Conservatives fear Senate deal on nominees will embolden regulators

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Conservatives say Obama has used the power of his administration to bypass lawmakers, and have long warned of a regulatory tsunami during his second term, when he no longer has to worry about reelection.
 
In addition to Cordray, the Senate this week is likely to confirm Gina McCarthy to be the administrator of the Environmental Protection Agency (EPA) and Thomas Perez to be the next labor secretary. 

Together, the new agency heads will oversee the development of some of the more than 2,400 active regulatory actions, according to an analysis performed by George Washington University’s Regulatory Studies Center.
 
In addition to Cordray, the Senate this week is likely to confirm Gina McCarthy to be the administrator of the Environmental Protection Agency (EPA) and Thomas Perez to be the next labor secretary.

McCarthy and Perez will oversee the development of some of the more than 2,400 active regulatory actions, according to an analysis performed by George Washington University’s Regulatory Studies Center.
 
In the administration’s spring roadmap for new rules, the CFPB indicated that it would expand its oversight of debt collectors, payday lenders and mortgage lending in coming months.
 
Similarly, the Labor Department says it plans later this year to issue long-delayed proposals to regulate workplace exposure to the dust from silica and advisers of retirement accounts.
 
With Perez at the Labor Department’s helm, some worry the rules will be especially unkind to businesses.
 
“The pattern of Mr. Perez’s official life strongly suggests a willingness to use or ignore the law in service of ideological ends,” Matt Patterson, a senior fellow at the Competitive Enterprise Institute, said in an email. “At the Department of Labor, he will wield enormous regulatory power over every business in America, and every employer in the nation would rightly ask themselves: Can I get a fair shake under this man?"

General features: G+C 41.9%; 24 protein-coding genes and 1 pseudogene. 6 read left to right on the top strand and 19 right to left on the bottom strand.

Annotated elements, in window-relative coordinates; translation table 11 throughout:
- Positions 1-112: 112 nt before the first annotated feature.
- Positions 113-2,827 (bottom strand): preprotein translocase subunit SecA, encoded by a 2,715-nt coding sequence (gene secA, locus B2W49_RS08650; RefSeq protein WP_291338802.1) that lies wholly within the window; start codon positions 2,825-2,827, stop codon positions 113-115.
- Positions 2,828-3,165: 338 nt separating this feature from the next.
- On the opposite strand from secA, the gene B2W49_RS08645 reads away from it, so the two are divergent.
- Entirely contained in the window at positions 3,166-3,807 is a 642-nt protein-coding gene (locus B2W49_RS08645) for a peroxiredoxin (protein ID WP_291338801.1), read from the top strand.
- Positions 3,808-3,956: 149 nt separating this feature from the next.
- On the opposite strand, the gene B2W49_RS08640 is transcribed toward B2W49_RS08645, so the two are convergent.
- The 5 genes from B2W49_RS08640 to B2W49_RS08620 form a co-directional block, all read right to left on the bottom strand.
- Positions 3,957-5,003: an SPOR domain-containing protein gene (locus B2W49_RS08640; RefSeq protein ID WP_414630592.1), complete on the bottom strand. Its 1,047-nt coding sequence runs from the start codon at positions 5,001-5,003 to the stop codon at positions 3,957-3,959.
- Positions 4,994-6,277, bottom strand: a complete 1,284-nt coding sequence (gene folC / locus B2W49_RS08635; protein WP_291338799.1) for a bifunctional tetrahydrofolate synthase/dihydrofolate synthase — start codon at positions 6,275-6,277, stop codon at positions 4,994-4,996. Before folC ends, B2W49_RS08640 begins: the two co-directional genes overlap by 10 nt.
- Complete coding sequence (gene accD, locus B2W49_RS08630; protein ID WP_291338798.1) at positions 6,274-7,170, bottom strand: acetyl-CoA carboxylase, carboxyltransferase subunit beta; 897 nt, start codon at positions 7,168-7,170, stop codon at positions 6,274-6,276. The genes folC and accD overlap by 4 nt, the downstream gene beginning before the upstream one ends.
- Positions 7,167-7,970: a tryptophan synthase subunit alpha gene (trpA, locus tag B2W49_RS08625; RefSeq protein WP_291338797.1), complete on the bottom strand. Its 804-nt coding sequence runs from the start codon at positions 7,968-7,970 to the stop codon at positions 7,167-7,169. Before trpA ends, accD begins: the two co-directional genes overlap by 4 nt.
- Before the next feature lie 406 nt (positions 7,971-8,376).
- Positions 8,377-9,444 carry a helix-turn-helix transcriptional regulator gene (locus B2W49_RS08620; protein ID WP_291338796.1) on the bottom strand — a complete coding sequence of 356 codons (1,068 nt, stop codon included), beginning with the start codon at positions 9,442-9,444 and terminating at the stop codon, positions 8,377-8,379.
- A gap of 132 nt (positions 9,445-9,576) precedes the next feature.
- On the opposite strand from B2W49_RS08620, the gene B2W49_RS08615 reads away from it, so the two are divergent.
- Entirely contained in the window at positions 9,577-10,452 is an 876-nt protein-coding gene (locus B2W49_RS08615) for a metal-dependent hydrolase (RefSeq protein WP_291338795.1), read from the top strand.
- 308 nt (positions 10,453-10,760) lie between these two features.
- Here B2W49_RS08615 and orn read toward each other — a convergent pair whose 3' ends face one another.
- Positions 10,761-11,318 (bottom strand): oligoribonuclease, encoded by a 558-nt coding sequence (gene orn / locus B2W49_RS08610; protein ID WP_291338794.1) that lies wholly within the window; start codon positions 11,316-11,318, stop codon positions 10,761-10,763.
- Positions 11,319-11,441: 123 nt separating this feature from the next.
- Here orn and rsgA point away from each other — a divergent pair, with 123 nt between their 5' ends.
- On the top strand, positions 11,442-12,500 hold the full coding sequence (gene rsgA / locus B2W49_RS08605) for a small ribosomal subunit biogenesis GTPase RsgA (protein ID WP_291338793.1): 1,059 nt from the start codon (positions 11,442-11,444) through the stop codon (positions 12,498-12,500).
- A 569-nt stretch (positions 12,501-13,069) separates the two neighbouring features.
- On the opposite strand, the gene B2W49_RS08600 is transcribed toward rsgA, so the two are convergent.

A spokeswoman with the U.S. Chamber of Commerce told The Hill that the business organization expects “many pending regulations that the agencies, under the leadership of these nominees, would be issuing.”
 
“We have concerns about any regulations that have the potential to harm economic growth and job creation, and this is something we’ll continue to watch and weigh in on when appropriate,” the spokeswoman added.

In other agencies, including the EPA, Senate-confirmed leaders have influence and leverage that acting directors simply do not, according to Patrick McLaughlin, Peirce’s colleague at the Mercatus Center.
 
“Though the agency is going to make rules, the head can perhaps influence them to make rules on certain topics that the head thinks is more important,” he said.
 
As an example, he pointed to Lisa Jackson’s tenure as EPA administrator, during which time she made a point of advocating for environmental justice issues.
 
Cordray has served as acting director of the CFPB since he was appointed during a Senate recess last January, though the constitutional validity of that appointment has been hotly debated. The Supreme Court has agreed to review a case on the appointment of two members to the National Labor Relations Board that were made concurrently with Cordray.
 
However, the Senate’s confirmation would likely make questions about Cordray’s authority moot.
 
“The confirmation settles any questions that may have been posed," said Alex Pollock, a fellow at the American Enterprise Institute.
 
The Financial Services Roundtable “applauded” Cordray’s term as acting director of the CFPB, but worried that the agency was too heavily concentrated in the authority of one man, a fear Republicans share.
 
“Our members strongly believe the CFPB should operate under a more democratic structure, with a board instead of a single director, as well as be subject to a more accountable system of funding,” Tim Pawlenty, president and chief executive officer of the financial trade group, said in a statement.